For many people, Israel is a sacred land where miracles happen. So, in late January 2023, my expectations (Greg’s) were high for visiting such an amazingly historical place. What magical experiences would we find there?
The 12-hour flight from New Jersey to Tel Aviv was packed with many who lived or worked in Israel full or part-time. We were the odd tourists on board. There was a lot of coughing and blowing going on with the passengers, but we didn’t think much of it.
Our 10-day road trip was designed to hit all the Christian tourist hotspots. We wanted to check-out all the places proclaimed to be where Jesus was born, raised, taught, performed miracles and was crucified. We wanted to sense the energy at each location. But the first thing we sensed was that we were getting sick.
As the days progressed, we saw Nazareth where Jesus was raised, the River Jordan where he was baptized and the Sea of Galilee where he taught and performed miracles. At each location we tapped into the energy, and we kept sensing a heavy undercurrent of suppression and agitation.
Where was the historic energy of miracles we came to experience? It was hard to find. The overlaying energy was upsetting.
By the time we got to the Dead Sea, we were so sick we could barely function. Because we had already purchased cable car tickets, we forced ourselves to visit Masada. Then we quickly put our feet in the chilly Dead Sea and went to bed.
The next day, feeling terrible, we drove to Jerusalem. Anne was so sick that we had to find a doctor. We needed help. We had to create some miracles of our own if we were going to see the city and make our plane home.
We did not know what they would do to us if we went to the doctors. Were they still doing quarantines? That’s when the miracles started happening in this land.
The front desk clerk was kind and helpful. She gave us a nearby clinic that sometimes takes walk-ins if they’re not too busy. We made our way there and were able to see a doctor quicky.
He prescribed Anne some medicine and said we didn’t need to quarantine. He said we were not contagious and gave us approval to fly. Given how miserable we felt, this was a miracle.
Later that afternoon, we decided we must see Jerusalem before leaving. I was in no condition to drive, so we had the front desk call us a taxi.
To our amazement, the taxi driver was also a tour guide who asked us if we wanted to see Bethlehem in the West Bank instead of only seeing Jerusalem. We had given up on that idea the day before when we had to cancel our bus tour there. We asked him, “How can we get through the border crossing? We heard it was difficult if you’re not on a tour.” He smiled and said, “It’s no problem for me. My brother lives there in a small Christian community.”
He called his friend and arranged a private tour for us at the Church of Nativity. His friend met us at the church and took us in the back way. He said “Hi” to the guard who was his friend, and we were waved in. We sheepishly bypassed the huge line of tourists and were able to see the presumed birthplace of Jesus in a matter of moments rather than hours. A miracle.
We hired the same driver for the next day to give us a speedy tour of Jerusalem. We said, “We want a driving tour with minimal walking because we are desperate to go back to bed.” He agreed to shrink our tour to a few hours of the essential sites.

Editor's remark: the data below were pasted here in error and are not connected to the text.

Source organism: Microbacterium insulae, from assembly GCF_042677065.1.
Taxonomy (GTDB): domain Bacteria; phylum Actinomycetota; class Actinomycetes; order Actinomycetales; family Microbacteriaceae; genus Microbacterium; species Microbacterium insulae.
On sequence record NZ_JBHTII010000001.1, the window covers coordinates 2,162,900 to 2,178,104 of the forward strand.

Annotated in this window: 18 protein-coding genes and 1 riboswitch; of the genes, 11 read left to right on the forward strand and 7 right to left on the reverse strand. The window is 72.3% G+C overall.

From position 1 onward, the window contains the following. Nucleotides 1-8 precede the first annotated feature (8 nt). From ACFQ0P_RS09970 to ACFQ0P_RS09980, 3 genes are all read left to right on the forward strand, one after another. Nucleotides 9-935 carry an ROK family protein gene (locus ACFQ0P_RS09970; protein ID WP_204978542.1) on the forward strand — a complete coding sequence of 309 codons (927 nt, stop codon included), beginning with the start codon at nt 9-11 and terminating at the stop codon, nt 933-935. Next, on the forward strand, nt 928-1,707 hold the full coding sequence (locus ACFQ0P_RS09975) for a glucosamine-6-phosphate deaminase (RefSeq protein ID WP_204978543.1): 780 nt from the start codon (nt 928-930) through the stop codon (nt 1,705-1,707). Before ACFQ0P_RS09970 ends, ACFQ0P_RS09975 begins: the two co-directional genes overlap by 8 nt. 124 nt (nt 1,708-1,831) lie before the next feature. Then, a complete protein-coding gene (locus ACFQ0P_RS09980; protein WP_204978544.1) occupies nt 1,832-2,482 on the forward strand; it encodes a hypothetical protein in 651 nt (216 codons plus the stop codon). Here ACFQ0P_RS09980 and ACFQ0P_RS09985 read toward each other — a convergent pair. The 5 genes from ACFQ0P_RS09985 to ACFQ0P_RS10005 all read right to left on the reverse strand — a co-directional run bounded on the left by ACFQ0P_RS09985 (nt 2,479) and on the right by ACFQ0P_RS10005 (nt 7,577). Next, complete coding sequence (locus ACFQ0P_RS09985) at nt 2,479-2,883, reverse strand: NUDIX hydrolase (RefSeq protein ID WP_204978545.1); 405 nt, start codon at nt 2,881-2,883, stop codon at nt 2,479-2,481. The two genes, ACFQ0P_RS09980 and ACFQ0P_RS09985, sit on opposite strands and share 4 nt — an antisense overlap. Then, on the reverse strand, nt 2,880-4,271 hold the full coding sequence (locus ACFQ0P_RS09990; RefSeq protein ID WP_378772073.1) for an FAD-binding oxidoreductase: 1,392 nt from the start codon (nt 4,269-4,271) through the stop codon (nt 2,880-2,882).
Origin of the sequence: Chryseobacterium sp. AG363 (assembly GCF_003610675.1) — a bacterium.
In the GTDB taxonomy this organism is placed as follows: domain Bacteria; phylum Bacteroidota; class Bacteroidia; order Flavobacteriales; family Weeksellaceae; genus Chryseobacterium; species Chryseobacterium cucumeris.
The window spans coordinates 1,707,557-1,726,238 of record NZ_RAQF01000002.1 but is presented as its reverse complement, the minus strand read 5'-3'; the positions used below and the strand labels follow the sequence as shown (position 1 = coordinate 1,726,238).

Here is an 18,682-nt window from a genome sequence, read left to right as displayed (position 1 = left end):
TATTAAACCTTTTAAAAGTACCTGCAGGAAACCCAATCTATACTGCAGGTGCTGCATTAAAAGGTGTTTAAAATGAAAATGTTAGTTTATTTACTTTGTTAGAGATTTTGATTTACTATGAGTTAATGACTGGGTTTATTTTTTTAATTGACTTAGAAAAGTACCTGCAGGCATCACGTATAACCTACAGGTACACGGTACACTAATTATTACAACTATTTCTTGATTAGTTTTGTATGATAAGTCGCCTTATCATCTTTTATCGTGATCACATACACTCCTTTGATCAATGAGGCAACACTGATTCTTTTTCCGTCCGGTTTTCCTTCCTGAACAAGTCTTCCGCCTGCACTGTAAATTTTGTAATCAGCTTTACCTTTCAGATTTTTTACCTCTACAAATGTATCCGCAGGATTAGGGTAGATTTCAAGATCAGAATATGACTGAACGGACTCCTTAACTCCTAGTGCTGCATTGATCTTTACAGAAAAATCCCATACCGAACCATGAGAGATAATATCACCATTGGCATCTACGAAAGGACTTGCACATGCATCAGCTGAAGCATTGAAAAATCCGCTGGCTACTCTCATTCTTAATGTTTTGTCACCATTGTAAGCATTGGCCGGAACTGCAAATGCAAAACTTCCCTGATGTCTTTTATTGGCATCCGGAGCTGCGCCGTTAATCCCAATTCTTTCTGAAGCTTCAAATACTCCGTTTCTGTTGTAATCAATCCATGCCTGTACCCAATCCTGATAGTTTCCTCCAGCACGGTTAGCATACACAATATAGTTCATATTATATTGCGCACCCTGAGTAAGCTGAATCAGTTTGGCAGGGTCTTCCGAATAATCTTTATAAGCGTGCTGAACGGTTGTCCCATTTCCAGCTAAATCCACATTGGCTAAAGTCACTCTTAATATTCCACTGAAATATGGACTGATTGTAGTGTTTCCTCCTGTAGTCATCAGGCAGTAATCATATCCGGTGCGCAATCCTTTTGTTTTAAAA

When he picked us up the next morning, he cautioned us that because of the rain and early morning tour buses, we might have a hard time seeing some places. He said it would also be hard to park close to the locations we had chosen.
But miracles were in the making. A magical parking space appeared in front of the believed burial place of Mary Magdalene. Our driver was shocked. Another parking place appeared in front of the Dung Gate, which got us close to the Western Wall.
Next, we drove to the Church of the Holy Sepulcher and the Garden Tomb where they say Jesus was crucified, buried and resurrected. It was pouring rain, which must have disbursed the crowds. We were able to park and see those places easily.
Early the next morning, on our drive to the airport, we stopped to see the Dead Sea Scrolls. The crowds had not yet arrived, so we were able to get in and see them in minutes.
Continuing to the airport, I was able to locate a convenient gas station so I could fill up the rental car. Anne found they had tomato soup, which she had awakened wanting after days of not eating. It was the gas station’s soup of the day. Miracle.
We made it through airport security sick but approved to fly. We were headed home to recover. That felt like the biggest miracle of all.
After returning, we reviewed what we had been through. What happened?
We expected to sense the magic of Jesus and the free flowing energy of love in those historic places. But for us, the historic energy of miracles was temporarily covered over by the more prominent energy of suppression and agitation. This made us sad, but it also made sense given the past few years of lockdowns and the hidden tensions that surfaced months later as military conflict (October 2023).
Our trip, in our state of sickness, forced us to focus on creating our own little miracles. Miracles range from big to small. A big miracle would be Jesus walking on water. A smaller one could be as simple as a synchronicity.
We were reminded how important it is to believe in miracles, request the miracles to happen, and to do so with focus and enthusiasm. Then we say, “Thank you! Thank you for such love and goodness in our lives!”
Let’s greet this new year together with a hefty request for miracles and the readiness to receive them.
May the miracles be with you!